Mode of Childbirth in Low-Risk Pregnancies: Nicaraguan Physicians’ Viewpoints
To explore attitudes of physicians attending births in the public and private sectors and at the managerial level toward cesarean birth in Nicaragua. A qualitative study was conducted consisting of four focus groups with 17 physicians and nine in-depth interviews with decision-makers. Although study participants listed many advantages of vaginal birth and disadvantages of cesarean birth, they perceived that the increase in the cesarean birth rate in Nicaragua has resulted in a reduction in perinatal morbidity and mortality. They ascribed high cesarean birth rates to a web of interrelated provider, patient, and health system factors. They identified five actions that would facilitate a reduction in the number of unnecessary cesarean operations: establishing standards and protocols; preparing women and their families for labor and childbirth; incorporating cesarean birth rate monitoring and audit systems into quality assurance activities at the facility level; strengthening the movement to humanize birth; and promoting community-based interventions to educate women and families about the benefits of vaginal birth. Study participants believe that by performing cesarean operations they are providing the best quality of care feasible within their context. They do not perceive problems with their current practice. The identified causes of unnecessary cesarean operations in Nicaragua are multifactorial, so it appears that a multi-layered strategy is needed to safely reduce cesarean birth rates. The recent Nicaraguan Ministry of Health guidance to promote parto humanizado (“humanization of childbirth”) could serve as the basis for a collaborative effort among health care professionals, government, and consumer advocates to reduce the number of unnecessary cesarean births in Nicaragua.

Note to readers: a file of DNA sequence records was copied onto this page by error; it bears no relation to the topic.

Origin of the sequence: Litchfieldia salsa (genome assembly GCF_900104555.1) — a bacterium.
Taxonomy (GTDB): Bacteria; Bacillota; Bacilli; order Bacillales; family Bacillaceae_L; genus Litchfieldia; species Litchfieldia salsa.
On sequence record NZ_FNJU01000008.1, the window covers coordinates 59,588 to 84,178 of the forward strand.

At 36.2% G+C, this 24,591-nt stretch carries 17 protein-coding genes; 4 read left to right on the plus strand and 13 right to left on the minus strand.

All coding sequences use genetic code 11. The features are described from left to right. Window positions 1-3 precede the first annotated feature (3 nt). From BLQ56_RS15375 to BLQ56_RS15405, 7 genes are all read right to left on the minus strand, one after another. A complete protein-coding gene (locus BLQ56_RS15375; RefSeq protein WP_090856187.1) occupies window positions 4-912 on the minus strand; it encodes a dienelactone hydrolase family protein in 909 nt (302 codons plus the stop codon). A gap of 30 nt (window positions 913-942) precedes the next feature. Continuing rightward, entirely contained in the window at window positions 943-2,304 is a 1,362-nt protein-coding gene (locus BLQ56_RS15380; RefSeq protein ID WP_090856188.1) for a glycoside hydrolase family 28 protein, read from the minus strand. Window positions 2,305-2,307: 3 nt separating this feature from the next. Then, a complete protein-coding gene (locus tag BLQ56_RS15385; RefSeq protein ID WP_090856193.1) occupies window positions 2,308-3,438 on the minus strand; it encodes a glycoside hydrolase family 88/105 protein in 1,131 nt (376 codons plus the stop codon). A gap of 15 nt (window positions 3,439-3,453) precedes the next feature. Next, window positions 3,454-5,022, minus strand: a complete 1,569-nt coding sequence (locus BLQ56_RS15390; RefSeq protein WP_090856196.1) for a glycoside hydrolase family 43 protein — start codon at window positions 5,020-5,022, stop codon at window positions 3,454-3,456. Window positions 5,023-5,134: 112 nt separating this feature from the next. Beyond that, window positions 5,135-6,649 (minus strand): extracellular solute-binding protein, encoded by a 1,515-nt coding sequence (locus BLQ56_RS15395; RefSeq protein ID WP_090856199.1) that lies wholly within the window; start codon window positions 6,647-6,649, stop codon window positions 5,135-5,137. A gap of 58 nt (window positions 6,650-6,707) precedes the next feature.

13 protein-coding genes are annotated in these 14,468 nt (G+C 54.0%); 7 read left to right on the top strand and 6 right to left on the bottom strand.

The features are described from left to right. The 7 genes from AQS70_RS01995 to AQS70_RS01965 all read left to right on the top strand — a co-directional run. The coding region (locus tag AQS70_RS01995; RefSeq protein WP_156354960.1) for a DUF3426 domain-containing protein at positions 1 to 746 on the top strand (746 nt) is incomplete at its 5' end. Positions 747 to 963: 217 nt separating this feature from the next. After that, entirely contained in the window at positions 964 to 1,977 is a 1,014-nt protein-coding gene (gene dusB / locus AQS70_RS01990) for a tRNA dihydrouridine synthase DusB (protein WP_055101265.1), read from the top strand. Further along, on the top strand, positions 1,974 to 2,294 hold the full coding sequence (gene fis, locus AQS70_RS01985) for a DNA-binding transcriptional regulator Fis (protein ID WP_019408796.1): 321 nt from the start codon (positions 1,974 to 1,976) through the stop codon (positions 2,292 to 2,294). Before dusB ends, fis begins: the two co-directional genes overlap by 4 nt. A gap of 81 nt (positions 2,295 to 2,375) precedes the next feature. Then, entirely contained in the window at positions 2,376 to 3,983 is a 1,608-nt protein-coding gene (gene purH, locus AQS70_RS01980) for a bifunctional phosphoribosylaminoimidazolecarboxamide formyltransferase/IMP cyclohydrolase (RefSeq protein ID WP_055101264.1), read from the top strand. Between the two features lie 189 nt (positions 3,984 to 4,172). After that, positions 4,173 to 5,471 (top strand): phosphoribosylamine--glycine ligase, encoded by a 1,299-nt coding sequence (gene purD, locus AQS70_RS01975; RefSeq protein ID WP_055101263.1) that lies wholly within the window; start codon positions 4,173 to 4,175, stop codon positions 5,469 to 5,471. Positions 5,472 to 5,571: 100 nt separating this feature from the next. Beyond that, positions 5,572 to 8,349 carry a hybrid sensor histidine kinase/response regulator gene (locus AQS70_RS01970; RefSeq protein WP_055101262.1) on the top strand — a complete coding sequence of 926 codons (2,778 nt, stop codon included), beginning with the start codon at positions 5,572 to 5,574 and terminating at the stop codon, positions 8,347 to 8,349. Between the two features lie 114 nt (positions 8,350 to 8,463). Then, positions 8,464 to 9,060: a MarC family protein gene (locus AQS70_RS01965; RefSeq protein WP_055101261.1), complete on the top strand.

KeywordsQualitative research Health personnel Mode of delivery Cesarean section
Nicaraguan Social Security Institute
Ministry of Health/Ministerio de Salud
Program for Appropriate Technology in Health
United States Agency for International Development
This study was made possible by the generous support of the American people through the United States Agency for International Development (USAID), under the terms of the Leader with Associates Cooperative Agreement GHS-A-00-08-00002-00. The contents are the responsibility of the Maternal and Child Health Integrated Program (MCHIP) and do not necessarily reflect the views of USAID or the United States government. The intervention was implemented by the Ministry of Health of Nicaragua (MINSA) with technical support from USAID’s flagship maternal, neonatal and child health program (MCHIP), PATH/Seattle and Managua, the Institute for Clinical Effectiveness and Health Policy (IECS), and the Montevideo Clinical and Epidemiological Research Unit (UNICEM). We thank Yann Lacayo, Henry Espinoza and Margarita Quintanilla from PATH/Nicaragua for their help in the organization of the focus groups and in-depth interviews.
Conflict of interest
The authors declare that they have no competing interests.
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